Open Debate on Protection of Civilans in armed conflict
(New York, May 27, 2008)
Statement by Ambassador Claudia Blum, Permanent Representative of Colombia
Allow me at the outset to congratulate you for your work as President of the Security Council during the month of May.
I would also like to thank Under-Secretary General for Humanitarian Affairs, Mr. John Holmes, for his briefing, and for his intense work since he assumed his position. The topic of today's debate is particularly relevant, not only for the Security Council, but also for all Member States of the United Nations, and for this reason we appreciate the convening of this debate.
The decrease in the violence indicators in Colombia continues to be subject of wide recognition. At the same time, and especially in some regions of the country, some threats subsist, affecting some sectors of the population and preventing them from enjoying their rights. The actions by illegal armed groups, drug trafficking and terrorism are at the core of the negative factors that attempt against the rights, personal freedom and property of those citizens. As it was pointed out by Under Secretary General Holmes, these groups continue to perpetrate infractions against civilians, including, mass displacements.
For the Government of Colombia, the protection of civilians and the strict compliance with international humanitarian law, and other international relevant norms, are absolute priority objectives. My Government rejects any action against civil population, as it violates those norms.
Freedom and human rights can be fully realized when order, security, and the rule of law are guaranteed. The Government of Colombia, guided by that principle, and by its democratic security policy perseveres in its effort to protect all its citizens and guarantee the enjoyment of their rights.
The results achieved in the five years of implementation of the democratic security policy in Colombia, have generated a virtuous circle in which security contributes to the increase of the level of confidence in the country, fosters private and social investment, which in turn contributes to the improvement of the conditions of the population and their security. Compared to the situation in the year 2002, in the year 2007 there was a substantial decrease in areas such as homicides, which was reduced in more than a 40 percent, the homicide of union members, which decreased in a 92 percent, and extortive kidnapping, with a decrease higher than 86 percent.
More then 46 thousand people have demobilized from illegal armed groups, individually or collectively. Through the special program for the protection of union members, human rights activists, and other threatened persons, some 9.500 persons have received protection. As of January 2008, none of the union members, who are under protection, and who are about a 20.7 percent of the total of persons in this program, had been a victim of violence.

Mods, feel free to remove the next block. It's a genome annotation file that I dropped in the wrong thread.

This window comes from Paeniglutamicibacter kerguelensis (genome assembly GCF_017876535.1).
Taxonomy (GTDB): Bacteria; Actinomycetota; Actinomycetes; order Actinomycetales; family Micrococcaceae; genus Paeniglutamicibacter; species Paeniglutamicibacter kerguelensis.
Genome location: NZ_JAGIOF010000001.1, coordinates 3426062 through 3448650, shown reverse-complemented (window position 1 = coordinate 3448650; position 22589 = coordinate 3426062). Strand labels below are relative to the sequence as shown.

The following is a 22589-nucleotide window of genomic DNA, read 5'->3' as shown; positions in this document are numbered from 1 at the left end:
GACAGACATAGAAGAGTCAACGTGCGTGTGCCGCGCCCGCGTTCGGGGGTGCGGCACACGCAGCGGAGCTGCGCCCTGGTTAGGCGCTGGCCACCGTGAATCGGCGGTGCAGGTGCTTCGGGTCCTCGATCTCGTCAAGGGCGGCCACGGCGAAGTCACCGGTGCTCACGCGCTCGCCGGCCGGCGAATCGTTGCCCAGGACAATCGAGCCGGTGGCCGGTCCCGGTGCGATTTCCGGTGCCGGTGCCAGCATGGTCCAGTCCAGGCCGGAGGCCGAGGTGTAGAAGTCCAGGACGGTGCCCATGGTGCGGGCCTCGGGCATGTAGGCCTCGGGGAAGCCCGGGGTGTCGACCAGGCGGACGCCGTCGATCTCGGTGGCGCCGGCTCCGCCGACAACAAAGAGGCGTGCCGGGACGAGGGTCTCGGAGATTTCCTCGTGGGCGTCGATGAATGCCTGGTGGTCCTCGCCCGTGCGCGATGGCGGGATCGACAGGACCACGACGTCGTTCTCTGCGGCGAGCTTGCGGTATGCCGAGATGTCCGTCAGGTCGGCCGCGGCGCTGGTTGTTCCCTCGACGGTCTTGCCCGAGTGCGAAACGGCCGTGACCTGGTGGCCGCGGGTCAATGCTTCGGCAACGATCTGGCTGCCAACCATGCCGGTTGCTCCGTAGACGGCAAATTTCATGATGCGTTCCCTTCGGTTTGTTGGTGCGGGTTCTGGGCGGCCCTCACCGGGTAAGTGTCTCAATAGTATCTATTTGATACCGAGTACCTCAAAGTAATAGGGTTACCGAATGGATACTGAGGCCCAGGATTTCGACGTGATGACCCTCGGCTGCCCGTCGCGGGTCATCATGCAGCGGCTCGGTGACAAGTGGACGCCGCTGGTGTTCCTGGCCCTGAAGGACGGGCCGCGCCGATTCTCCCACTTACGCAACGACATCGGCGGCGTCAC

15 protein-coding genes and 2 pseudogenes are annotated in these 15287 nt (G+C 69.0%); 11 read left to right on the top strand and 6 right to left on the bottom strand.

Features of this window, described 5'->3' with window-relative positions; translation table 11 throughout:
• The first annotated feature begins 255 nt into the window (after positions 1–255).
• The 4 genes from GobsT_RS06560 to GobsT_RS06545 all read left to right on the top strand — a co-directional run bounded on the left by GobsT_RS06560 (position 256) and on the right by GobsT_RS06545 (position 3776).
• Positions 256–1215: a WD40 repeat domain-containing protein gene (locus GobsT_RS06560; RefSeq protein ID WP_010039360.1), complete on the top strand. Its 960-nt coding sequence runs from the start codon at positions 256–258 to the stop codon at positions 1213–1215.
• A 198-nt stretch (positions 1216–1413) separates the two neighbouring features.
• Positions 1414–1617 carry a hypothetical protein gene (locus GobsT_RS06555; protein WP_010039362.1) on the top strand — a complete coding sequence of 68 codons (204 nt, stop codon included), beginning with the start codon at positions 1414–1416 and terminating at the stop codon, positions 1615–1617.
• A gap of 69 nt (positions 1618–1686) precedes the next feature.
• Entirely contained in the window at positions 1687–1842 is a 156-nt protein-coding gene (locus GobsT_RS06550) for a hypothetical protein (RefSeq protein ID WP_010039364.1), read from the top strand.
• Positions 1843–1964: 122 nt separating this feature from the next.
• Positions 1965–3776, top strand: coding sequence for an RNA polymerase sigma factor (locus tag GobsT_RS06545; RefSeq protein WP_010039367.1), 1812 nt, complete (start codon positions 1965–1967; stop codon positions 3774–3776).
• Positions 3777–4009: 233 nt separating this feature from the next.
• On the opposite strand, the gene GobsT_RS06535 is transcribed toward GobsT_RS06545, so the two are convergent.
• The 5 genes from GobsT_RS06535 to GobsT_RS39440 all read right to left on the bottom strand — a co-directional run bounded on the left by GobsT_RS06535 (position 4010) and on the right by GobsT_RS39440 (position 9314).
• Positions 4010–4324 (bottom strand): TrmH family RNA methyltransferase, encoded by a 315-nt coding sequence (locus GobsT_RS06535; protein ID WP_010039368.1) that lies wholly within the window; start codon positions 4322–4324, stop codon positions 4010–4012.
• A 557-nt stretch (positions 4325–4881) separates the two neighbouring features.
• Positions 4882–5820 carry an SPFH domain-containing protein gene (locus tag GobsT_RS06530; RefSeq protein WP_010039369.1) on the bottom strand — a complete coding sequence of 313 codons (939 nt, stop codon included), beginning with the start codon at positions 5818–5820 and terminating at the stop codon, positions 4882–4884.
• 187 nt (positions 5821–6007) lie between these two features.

In the year 2007, the number of new cases of persons displaced by violence remained under 60 percent, compared to the figures of 2002. 82 percent of all households included in the registry of displaced persons have received humanitarian emergency assistance, and more than 38 thousand families have received State support in the process of return or resettlement. The program supporting the population affected by displacement applies a holistic support strategy to families, through the backing of income generation activities and socio-economic stabilization.
The Government of Colombia is guided by the essential premise that the primary responsibility for protecting civilians rests with the State. In turn, every State may resort to international support when it is deemed necessary. In that context, the United Nations, and in general, the international community have a role of support to the national protection efforts. For humanitarian assistance to result trustable and predictable, it must be carried out in conformity with the United Nations Charter, as well as the principles in it enshrined.
During the debate that took place in the month of November 2007, my delegation expressed some viewpoints on the recommendations contained in the report of the Secretary General. Among them the creation of a Working Group of the Security Council on this issue.
We are of the opinion that the existing institutional structures are sufficient for the United Nations to tackle the issues concerning protection of civilians in an adequate and effective manner. Rather than creating new entities, the work must be aimed at supporting the efforts that are conducted to protect the civil population in specific situations and taking into account the specific conditions in each case.
It is equally necessary to maintain an adequate level of cooperation between the Security Council and other relevant organs of the United Nations. Such coordination is all the more productive when the Council operates within the limits of its competence. We must support, in this perspective, the efforts aimed at improving the operational and legal framework of the United Nations to protect civilians, as well as the General Assembly as the idoneous organ to adopt policy guidelines in the humanitarian field.
The protection of civilians is a noble objective in line with the common denominator of human values within our Organization. The action in this field must, consequently, transcend particular interests and be legitimized as a strictly humanitarian work. Only in this manner the assistance to the civil population can be effective and fully accomplished.
I thank you very much.